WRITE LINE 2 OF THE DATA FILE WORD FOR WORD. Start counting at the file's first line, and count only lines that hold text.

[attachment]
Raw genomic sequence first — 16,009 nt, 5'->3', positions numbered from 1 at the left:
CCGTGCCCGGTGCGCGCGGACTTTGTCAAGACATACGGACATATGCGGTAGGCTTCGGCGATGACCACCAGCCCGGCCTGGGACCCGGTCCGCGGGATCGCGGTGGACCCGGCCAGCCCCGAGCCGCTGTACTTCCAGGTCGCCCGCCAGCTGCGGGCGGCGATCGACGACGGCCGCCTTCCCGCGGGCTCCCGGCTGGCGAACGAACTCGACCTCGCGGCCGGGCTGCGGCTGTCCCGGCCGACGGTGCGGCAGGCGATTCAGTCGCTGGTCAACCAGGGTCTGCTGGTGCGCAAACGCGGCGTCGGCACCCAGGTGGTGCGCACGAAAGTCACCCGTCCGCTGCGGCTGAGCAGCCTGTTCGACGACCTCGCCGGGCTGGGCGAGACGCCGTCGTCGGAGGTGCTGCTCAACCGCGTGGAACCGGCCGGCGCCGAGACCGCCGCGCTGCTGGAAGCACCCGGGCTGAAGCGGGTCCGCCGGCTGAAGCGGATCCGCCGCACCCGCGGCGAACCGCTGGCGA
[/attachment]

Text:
CCGTGCCCGGTGCGCGCGGACTTTGTCAAGACATACGGACATATGCGGTAGGCTTCGGCGATGACCACCAGCCCGGCCTGGGACCCGGTCCGCGGGATCGCGGTGGACCCGGCCAGCCCCGAGCCGCTGTACTTCCAGGTCGCCCGCCAGCTGCGGGCGGCGATCGACGACGGCCGCCTTCCCGCGGGCTCCCGGCTGGCGAACGAACTCGACCTCGCGGCCGGGCTGCGGCTGTCCCGGCCGACGGTGCGGCAGGCGATTCAGTCGCTGGTCAACCAGGGTCTGCTGGTGCGCAAACGCGGCGTCGGCACCCAGGTGGTGCGCACGAAAGTCACCCGTCCGCTGCGGCTGAGCAGCCTGTTCGACGACCTCGCCGGGCTGGGCGAGACGCCGTCGTCGGAGGTGCTGCTCAACCGCGTGGAACCGGCCGGCGCCGAGACCGCCGCGCTGCTGGAAGCACCCGGGCTGAAGCGGGTCCGCCGGCTGAAGCGGATCCGCCGCACCCGCGGCGAACCGCTGGCGA